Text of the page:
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Journal of Molecular Modeling

, 25:272 | Cite as

In silico investigations on the binding efficacy and allosteric mechanism of six different natural product compounds towards PTP1B inhibition through docking and molecular dynamics simulations

  • Baskaran SarathKumar
  • Baddireddi Subhadra LakshmiEmail author
Original Paper
  • 83 Downloads

Abstract

Protein tyrosine phosphatase 1B (PTP1B) is a major negative regulator of both the insulin and leptin receptor phosphorylation which impacts insulin sensitivity and hence is a major therapeutic target for the treatment of type 2 diabetes and obesity. Identification of PTP1B active site inhibitors has proven to be difficult with none of them clearing the phase II clinical trials. Since the conventional methods of targeting the active site of PTP1B have failed to bring out effective PTP1B inhibitors as potential drugs, recent studies are focussing on identification of potential allosteric inhibitors of PTP1B with better specificity and activity. A complete understanding of the molecular features dynamically involved for allosteric site inhibition is still uncertain, and hence, this study is aimed at evaluating the allosteric effectiveness of six natural compounds isolated from medicinal plants which showed in vitro antidiabetic activity along with PTP1B inhibition. The allosteric binding and inhibition of these compounds are studied using computational methods such as molecular docking, homology modelling and molecular dynamics simulations for a timescale of 100 ns. The molecular dynamics simulations of native PTP1B, along with the modelled allosteric α-7 helix, for a timescale of 100 ns, revealed the spontaneous transition of the native PTP1B from open WPD loop (active) to closed WPD loop (inactive) conformations during the simulations. Similar dynamics was observed in the presence of the active site substrate pTyr (phosphotyrosine), whereas this transition was inhibited in the presence of the compounds at the allosteric site. Results of molecular dynamics simulations and principal component analysis reveal that the hindrance to WPD loop was mediated through structural interactions between the allosteric α-helical triad with Loop11 and WPD loop. The MM-PBSA (Molecular Mechanics - Poisson Boltzmann with Surface Area solvation) binding energy results along with H-bonding analysis show the possible allosteric inhibition of Aloe emodin glycoside (AEG), 3β-taraxerol (3BT), chlorogenic acid (CGA) and cichoric acid (CHA) to be higher in comparison with (3β)-stigmast-5-en-3-ol (SGS) and methyl lignocerate (MLG). The interaction analysis was further validated by scoring the allosteric complexes before and after MD simulations using Glide. These findings on spontaneous PTP1B fluctuations and the allosteric interactions provide a better insight into the role of PTP1B fluctuations in impacting the binding energy of allosteric inhibitors towards optimal drug designing for PTP1B.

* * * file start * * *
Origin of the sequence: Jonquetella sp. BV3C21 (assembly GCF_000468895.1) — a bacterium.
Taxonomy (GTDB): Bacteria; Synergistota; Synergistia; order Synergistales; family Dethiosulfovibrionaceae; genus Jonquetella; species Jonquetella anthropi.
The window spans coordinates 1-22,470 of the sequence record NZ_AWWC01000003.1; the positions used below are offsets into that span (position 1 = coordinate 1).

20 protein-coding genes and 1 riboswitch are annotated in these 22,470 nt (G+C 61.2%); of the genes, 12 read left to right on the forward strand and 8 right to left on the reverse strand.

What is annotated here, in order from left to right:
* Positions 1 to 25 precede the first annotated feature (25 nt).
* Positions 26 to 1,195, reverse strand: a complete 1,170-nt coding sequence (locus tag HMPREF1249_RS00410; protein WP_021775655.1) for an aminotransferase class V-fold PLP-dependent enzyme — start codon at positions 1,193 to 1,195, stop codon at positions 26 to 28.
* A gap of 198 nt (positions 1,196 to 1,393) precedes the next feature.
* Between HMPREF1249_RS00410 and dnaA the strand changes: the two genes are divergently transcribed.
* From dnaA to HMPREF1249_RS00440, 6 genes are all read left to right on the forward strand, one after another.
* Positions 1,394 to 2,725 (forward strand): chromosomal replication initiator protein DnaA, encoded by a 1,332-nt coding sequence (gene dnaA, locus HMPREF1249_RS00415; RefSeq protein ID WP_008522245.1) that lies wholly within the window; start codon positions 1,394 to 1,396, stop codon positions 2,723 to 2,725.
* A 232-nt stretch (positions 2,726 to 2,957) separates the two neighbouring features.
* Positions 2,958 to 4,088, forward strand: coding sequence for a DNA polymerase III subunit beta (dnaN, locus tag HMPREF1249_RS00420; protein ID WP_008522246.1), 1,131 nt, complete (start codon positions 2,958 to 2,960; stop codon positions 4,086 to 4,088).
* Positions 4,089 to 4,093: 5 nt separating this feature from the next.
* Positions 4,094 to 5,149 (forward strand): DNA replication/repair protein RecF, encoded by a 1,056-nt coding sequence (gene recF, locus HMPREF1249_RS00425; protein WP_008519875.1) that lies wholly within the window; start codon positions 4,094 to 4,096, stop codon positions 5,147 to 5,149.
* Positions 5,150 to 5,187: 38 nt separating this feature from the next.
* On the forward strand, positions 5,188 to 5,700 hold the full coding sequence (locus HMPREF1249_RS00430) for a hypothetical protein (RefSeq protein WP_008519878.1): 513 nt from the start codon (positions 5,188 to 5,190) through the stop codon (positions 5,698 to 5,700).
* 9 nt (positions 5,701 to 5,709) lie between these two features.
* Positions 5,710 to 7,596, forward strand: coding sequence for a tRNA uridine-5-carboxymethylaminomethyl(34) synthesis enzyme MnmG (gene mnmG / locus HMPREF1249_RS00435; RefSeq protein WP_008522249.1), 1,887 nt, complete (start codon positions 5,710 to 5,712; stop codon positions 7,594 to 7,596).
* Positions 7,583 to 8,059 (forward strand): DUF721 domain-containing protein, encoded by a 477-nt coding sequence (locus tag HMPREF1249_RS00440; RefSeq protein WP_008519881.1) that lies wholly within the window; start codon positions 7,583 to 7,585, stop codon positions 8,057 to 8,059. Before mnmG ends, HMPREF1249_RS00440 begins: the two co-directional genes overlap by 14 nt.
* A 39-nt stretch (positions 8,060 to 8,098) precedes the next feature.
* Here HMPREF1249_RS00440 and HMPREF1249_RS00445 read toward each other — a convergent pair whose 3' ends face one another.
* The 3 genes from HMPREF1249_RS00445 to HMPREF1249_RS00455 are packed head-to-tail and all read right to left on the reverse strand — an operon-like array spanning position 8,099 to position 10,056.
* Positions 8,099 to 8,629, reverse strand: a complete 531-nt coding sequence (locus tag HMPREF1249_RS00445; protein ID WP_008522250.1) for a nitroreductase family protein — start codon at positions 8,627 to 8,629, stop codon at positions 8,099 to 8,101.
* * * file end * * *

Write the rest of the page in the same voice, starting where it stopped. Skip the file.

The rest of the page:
Graphical abstract

Keywords

Molecular docking Homology modelling Molecular dynamics simulation PTP1B allosteric inhibitors PCA MM-PBSA analysis Glide docking Binding energy analysis Allosteric α-7 helix 

Notes

Acknowledgements

The authors thank Dr. T. Kothai and Dr. P. Gautam for their constant support and encouragement. The authors are grateful to Dr. Subrata Chattopadhyay (C-DAC) and Janaki Chintalapati (C-DAC) for providing access to computational resources of the GARUDA Cluster facility, C-DAC, Government of India, to run the Gromacs v4.0.5-MD Simulations during 2013–2015.

Funding information

The authors thank the Department of Biotechnology, Govt of India for financial assistance for the HPC cluster computer for Drug Design and related commercial Schrodinger software through the DBT-BUILDER (BT/PR12153/INF/22/200/2014)., and the DBT-BTIS-DIC facility at Centre for Biotechnology, Anna University, Chennai. The author Mr. SarathKumar B sincerely thanks the Council for Scientific and Industrial Research, Govt. of India, for financial assistance as CSIR-SRF (09/468(0480)/2014-EMR-1).

Compliance with ethical standards

Conflict of interest

The authors declare that they have no conflict of interest.

Supplementary material

894_2019_4172_MOESM1_ESM.docx (28.3 mb)
ESM 1 (DOCX 28.2 mb)

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Copyright information

© Springer-Verlag GmbH Germany, part of Springer Nature 2019

Authors and Affiliations

  • Baskaran SarathKumar
    • 1
  • Baddireddi Subhadra Lakshmi
    • 1
    Email author
  1. 1.Department of BiotechnologyAnna UniversityChennaiIndia

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